(Bloomberg) — A sense of conviction that bonds should be bought is helping fund managers put the worst year in a generation behind them.
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Even as the Federal Reserve has made clear it intends to raise rates further to insure continued progress on inflation, and that it’s not contemplating the eventual rate cuts traders are pricing in, investors are already being rewarded for seeing value in the Treasury market. With this week’s increase to 4.25%-4.5%, the central bank’s range for the federal funds rate exceeds the highest-yielding Treasury securities — a warning to investors against waiting any longer to buy.
On several occasions this week, intraday spikes in yield dissipated quickly, a sign that buyers are pouncing on them. The first occurred after the Fed decision Wednesday, spurred by policy makers’ upwardly revised median forecasts for the eventual peak in the policy rate and for inflation. Over the next two days, a deep selloff in euro-zone government bonds sparked by hawkish European Central Bank commentary caused only temporary cheapening in US rates. A steep drop in Treasury volatility this week after the Fed decision boosted investor confidence that yields won’t attain new highs.
The interest in buying bonds reflects the view that inflation probably has peaked and will fall sharply, even if the Fed isn’t ready to draw that conclusion. Also that the four percentage point increase in the policy rate since March is sowing the seeds of a recession that will lead eventually to rate cuts, if not in 2023 then in 2024.
“We believe that the outlook for 2023 is starting to brighten,” said Marion Le Morhedec, global head of fixed income at AXA Investment Managers SA. The rise in rates we’ve seen this year “adds to the attractiveness of the bond market” and central bank tightening “seems to be mostly behind us.”
Except for the two-year note’s — more sensitive than longer-maturity yields to the level of the Fed’s policy rate — rates across the Treasury spectrum are back below 4%. The two-year peaked at nearly 4.80% last month, the 10-year near 4.34% in October, both multiyear highs. The corresponding slump in bond prices erased as much as 15% of the value of the Bloomberg Treasury Index this year. While the loss has been pared to about 11%, it’s still the worst in the index’s five-decade history.
The 10-year note’s yield approached 3.40% this month, aided by signs of moderating inflation in the October and November consumer price index reports, and Fed Chair Jerome Powell previewing the slower pace of rate hikes the central bank adopted with its half-point hike on Dec. 14.
To be sure, the drop in yields from their highs raises the stakes for investors who think now’s the time to buy. The new median forecasts of Fed policy makers released after this week’s meeting showed they expect a higher peak for the fed funds rate of 5.1% next year to cope with an increased core inflation forecast to 3.5%.
Powell in the news conference following the meeting emphasized that because the labor market has yet to show any meaningful signs of softening, its unclear how long the policy rate will need to remain at its eventual peak. At the same time, policy makers’ median forecasts for 2024 include a decline in the funds rate to 4.125%.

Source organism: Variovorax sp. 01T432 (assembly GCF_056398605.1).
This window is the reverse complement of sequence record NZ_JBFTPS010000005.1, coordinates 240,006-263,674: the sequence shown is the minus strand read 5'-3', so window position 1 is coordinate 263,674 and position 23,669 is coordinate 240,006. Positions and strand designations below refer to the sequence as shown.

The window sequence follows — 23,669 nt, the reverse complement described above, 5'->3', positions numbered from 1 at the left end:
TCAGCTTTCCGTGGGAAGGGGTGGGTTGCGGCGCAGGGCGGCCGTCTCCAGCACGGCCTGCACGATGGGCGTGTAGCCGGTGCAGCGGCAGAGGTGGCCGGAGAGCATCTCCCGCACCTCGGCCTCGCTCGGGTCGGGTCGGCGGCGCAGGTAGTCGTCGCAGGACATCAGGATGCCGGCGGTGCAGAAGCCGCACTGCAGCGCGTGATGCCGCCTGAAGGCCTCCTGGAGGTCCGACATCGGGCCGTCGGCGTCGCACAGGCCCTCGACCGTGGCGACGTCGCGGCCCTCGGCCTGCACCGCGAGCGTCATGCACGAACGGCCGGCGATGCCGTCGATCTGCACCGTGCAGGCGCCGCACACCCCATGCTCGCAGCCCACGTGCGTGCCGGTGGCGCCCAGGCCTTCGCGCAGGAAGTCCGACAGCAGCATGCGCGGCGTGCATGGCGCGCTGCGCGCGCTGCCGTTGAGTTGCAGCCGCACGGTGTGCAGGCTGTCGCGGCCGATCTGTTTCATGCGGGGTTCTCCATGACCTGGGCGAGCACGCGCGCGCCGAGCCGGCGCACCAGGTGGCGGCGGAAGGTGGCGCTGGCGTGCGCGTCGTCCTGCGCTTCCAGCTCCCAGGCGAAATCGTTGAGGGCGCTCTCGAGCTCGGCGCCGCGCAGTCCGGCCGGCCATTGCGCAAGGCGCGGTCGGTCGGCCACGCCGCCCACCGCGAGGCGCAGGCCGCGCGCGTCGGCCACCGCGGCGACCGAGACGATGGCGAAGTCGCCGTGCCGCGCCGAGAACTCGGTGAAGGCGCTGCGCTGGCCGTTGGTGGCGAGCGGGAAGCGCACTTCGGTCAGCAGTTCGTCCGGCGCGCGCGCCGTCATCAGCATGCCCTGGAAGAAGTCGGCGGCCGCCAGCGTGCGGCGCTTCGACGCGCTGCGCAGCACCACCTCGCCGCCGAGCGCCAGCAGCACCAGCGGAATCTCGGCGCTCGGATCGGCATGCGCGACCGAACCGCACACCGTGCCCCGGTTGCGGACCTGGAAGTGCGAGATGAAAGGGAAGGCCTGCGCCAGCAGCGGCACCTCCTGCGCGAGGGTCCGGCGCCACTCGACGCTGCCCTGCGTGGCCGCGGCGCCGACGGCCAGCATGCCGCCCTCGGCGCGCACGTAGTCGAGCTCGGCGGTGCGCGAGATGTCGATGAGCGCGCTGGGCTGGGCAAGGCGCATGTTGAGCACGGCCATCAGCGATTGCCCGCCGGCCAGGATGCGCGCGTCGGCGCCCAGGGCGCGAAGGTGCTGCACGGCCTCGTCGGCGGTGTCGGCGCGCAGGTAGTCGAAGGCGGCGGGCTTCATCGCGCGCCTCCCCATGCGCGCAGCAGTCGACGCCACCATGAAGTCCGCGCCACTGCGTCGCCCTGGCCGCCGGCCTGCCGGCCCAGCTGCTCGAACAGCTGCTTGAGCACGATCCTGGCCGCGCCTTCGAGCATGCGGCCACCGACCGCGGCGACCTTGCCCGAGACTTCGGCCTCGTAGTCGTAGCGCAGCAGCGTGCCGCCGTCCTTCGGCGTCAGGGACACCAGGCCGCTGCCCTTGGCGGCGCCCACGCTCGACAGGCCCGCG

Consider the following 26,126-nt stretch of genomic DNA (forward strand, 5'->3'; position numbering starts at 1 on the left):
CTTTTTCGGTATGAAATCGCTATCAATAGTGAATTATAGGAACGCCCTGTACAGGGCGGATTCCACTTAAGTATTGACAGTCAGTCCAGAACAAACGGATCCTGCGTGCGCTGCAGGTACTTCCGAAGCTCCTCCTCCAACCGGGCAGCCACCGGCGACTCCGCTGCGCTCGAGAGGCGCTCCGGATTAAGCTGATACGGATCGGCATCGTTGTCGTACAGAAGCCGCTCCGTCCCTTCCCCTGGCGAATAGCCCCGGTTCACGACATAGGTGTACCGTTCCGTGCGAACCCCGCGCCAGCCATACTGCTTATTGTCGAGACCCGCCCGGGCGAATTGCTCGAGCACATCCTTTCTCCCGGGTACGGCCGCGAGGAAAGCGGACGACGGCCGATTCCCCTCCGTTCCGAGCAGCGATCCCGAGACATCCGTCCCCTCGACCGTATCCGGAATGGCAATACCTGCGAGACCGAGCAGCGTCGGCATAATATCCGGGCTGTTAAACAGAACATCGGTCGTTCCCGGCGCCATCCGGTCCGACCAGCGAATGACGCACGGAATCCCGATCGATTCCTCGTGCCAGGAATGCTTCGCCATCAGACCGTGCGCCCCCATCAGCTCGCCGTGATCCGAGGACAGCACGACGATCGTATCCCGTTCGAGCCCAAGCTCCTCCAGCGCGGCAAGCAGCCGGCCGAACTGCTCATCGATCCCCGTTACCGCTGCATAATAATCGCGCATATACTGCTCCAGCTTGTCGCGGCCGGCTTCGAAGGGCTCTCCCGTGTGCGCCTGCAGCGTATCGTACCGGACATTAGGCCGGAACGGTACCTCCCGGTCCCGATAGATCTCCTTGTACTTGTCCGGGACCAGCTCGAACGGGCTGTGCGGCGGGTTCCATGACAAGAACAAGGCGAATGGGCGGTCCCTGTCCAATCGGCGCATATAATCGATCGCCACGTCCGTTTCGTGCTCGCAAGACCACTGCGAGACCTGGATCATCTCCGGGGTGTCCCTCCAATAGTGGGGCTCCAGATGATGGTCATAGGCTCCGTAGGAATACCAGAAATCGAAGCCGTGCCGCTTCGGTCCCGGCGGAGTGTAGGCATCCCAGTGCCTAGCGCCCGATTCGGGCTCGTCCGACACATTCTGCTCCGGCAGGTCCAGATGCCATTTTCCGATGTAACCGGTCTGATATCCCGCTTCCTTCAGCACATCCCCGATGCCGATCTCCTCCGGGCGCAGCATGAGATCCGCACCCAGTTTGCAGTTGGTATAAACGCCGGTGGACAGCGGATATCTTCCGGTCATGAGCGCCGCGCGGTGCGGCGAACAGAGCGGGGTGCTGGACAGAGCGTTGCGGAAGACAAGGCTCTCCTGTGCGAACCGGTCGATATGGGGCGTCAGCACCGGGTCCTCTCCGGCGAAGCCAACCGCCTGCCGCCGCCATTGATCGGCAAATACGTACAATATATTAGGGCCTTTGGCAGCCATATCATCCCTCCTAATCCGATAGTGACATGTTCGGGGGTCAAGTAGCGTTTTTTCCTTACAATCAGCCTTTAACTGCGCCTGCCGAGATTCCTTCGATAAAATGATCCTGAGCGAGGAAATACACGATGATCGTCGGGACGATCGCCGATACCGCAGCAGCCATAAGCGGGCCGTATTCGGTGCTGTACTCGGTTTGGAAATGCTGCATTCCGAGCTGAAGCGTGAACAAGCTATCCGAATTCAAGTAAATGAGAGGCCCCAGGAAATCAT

“A 10-year at 3.5% does look a little too low, but at the same time it’s difficult to see upward pressure on government bond yields when inflation is starting to co-operate,” said Andrzej Skiba, head of the BlueBay US fixed income team at RBC Global Asset Management.
Next week, personal income and spending data for November are expected to show a decline in the core inflation rate to 4.6%, the lowest since October 2021. The University of Michigan’s December sentiment survey, to be revised next week, found consumers expect 4.6% inflation over the next year, also the lowest in more than a year.
Market-implied inflation expectations also have waned, with the breakeven rate for five-year Treasury inflation-protected securities approaching its year-to-date lows around 2.20%. That suggests investors have confidence the Fed will succeed in wrestling the CPI rate, 7.1% in November, down further from its June peak of 9.1%.
San Francisco Fed President Mary Daly, speaking Friday, said the central bank remains far from its price stability goal and has “a long way to go.” Bond traders weren’t fazed.
Seasonal dynamics complicate the analysis, however, said Michael de Pass, head of linear rates at Citadel Securities.
The bullish bond market tone “may reflect year-end flows as money moves into bonds amid low liquidity,” he said.
But after 400 basis points of rate hikes, a hawkish Fed no longer poses the same degree of danger to bond investors it once did, enabling them to draw different conclusions.
“The Fed has largely caught up to the situation on the ground,” de Pass said. “The market thinks the economy and labor market will deteriorate far more materially than the Fed does.”
What to Watch
Dec. 19: NAHB housing market index
Dec. 20: Housing starts
Dec. 21: MBA mortgage applications; current account balance; existing home sales; Conference Board consumer confidence
Dec. 22: 3Q GDP final revision; weekly jobless claims; Leading Index; Kansas City Fed manufacturing activity
Dec. 23: Personal income and spending; durable goods orders; new home sales; University of Michigan sentiment survey
No Fed officials are slated to speak
Dec. 19: 13-week; 26-week bills
Dec. 21: 17-week bills; 20-year bond
Dec. 22: 4-week, 8-week bills; 5yr TIPS
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